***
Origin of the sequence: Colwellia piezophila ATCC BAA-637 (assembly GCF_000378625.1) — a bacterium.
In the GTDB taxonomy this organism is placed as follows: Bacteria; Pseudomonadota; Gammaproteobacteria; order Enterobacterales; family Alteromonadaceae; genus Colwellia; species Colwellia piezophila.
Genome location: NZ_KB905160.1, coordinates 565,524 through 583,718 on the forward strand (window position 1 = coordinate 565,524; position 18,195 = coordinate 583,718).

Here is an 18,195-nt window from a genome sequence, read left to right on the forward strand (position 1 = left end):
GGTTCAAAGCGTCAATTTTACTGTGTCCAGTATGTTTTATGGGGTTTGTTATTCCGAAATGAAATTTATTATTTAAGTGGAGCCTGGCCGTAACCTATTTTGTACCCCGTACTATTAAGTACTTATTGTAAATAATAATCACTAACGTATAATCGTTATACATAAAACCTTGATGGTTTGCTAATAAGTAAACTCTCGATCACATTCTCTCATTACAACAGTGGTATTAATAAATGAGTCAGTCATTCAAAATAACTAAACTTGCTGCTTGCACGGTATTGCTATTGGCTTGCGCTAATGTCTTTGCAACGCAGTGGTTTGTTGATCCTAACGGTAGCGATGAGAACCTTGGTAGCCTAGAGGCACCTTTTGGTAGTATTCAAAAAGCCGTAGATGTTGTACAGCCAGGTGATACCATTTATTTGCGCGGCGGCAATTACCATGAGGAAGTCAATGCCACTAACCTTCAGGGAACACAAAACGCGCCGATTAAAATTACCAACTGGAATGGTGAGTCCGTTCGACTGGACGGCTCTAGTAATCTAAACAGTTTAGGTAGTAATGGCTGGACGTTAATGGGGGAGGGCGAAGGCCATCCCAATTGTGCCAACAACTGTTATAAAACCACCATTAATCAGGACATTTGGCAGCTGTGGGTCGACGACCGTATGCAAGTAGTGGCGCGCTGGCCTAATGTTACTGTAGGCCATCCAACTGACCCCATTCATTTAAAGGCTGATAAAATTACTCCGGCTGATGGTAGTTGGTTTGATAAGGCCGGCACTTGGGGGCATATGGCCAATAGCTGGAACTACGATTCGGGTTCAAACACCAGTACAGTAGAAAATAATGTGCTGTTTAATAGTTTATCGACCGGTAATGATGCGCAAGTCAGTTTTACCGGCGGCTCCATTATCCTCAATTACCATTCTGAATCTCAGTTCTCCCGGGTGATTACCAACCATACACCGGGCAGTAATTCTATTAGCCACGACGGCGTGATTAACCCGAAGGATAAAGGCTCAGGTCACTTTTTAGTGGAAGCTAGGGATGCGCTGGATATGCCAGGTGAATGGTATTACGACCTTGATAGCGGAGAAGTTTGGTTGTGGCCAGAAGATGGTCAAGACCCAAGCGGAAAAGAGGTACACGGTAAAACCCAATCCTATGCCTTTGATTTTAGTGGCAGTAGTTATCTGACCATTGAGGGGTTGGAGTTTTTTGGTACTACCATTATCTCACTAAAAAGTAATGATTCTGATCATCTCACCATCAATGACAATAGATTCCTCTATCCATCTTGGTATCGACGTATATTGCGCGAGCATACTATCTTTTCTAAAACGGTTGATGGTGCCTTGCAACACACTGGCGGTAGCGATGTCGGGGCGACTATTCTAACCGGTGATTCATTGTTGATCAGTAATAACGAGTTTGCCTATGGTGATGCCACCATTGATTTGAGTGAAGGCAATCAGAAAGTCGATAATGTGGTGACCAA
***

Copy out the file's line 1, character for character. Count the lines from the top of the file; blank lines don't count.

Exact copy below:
Origin of the sequence: Colwellia piezophila ATCC BAA-637 (assembly GCF_000378625.1) — a bacterium.